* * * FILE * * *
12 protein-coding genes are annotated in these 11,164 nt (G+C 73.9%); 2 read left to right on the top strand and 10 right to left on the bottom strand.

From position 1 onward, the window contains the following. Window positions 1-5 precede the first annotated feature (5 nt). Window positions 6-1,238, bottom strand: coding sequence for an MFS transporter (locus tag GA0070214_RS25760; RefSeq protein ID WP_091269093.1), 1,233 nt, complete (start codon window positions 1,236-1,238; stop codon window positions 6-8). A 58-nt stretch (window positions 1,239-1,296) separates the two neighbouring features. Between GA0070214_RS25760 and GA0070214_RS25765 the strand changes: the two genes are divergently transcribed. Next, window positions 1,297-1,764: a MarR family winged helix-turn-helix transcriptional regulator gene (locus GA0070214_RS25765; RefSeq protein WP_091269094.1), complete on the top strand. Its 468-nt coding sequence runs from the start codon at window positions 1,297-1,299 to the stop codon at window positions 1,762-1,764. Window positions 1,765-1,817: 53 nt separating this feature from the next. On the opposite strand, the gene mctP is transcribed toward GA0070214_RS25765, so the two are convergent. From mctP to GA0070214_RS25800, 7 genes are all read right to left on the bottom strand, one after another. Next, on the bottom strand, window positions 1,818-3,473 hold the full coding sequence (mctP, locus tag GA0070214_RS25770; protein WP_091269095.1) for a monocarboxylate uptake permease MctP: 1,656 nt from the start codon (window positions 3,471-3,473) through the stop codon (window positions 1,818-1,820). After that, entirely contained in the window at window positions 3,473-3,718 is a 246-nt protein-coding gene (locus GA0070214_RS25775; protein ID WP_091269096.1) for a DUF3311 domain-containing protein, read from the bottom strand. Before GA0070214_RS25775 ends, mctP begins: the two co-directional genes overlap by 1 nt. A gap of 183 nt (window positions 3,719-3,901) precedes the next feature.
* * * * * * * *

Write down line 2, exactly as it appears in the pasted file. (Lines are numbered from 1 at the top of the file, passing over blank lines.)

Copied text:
From position 1 onward, the window contains the following. Window positions 1-5 precede the first annotated feature (5 nt). Window positions 6-1,238, bottom strand: coding sequence for an MFS transporter (locus tag GA0070214_RS25760; RefSeq protein ID WP_091269093.1), 1,233 nt, complete (start codon window positions 1,236-1,238; stop codon window positions 6-8). A 58-nt stretch (window positions 1,239-1,296) separates the two neighbouring features. Between GA0070214_RS25760 and GA0070214_RS25765 the strand changes: the two genes are divergently transcribed. Next, window positions 1,297-1,764: a MarR family winged helix-turn-helix transcriptional regulator gene (locus GA0070214_RS25765; RefSeq protein WP_091269094.1), complete on the top strand. Its 468-nt coding sequence runs from the start codon at window positions 1,297-1,299 to the stop codon at window positions 1,762-1,764. Window positions 1,765-1,817: 53 nt separating this feature from the next. On the opposite strand, the gene mctP is transcribed toward GA0070214_RS25765, so the two are convergent. From mctP to GA0070214_RS25800, 7 genes are all read right to left on the bottom strand, one after another. Next, on the bottom strand, window positions 1,818-3,473 hold the full coding sequence (mctP, locus tag GA0070214_RS25770; protein WP_091269095.1) for a monocarboxylate uptake permease MctP: 1,656 nt from the start codon (window positions 3,471-3,473) through the stop codon (window positions 1,818-1,820). After that, entirely contained in the window at window positions 3,473-3,718 is a 246-nt protein-coding gene (locus GA0070214_RS25775; protein ID WP_091269096.1) for a DUF3311 domain-containing protein, read from the bottom strand. Before GA0070214_RS25775 ends, mctP begins: the two co-directional genes overlap by 1 nt. A gap of 183 nt (window positions 3,719-3,901) precedes the next feature.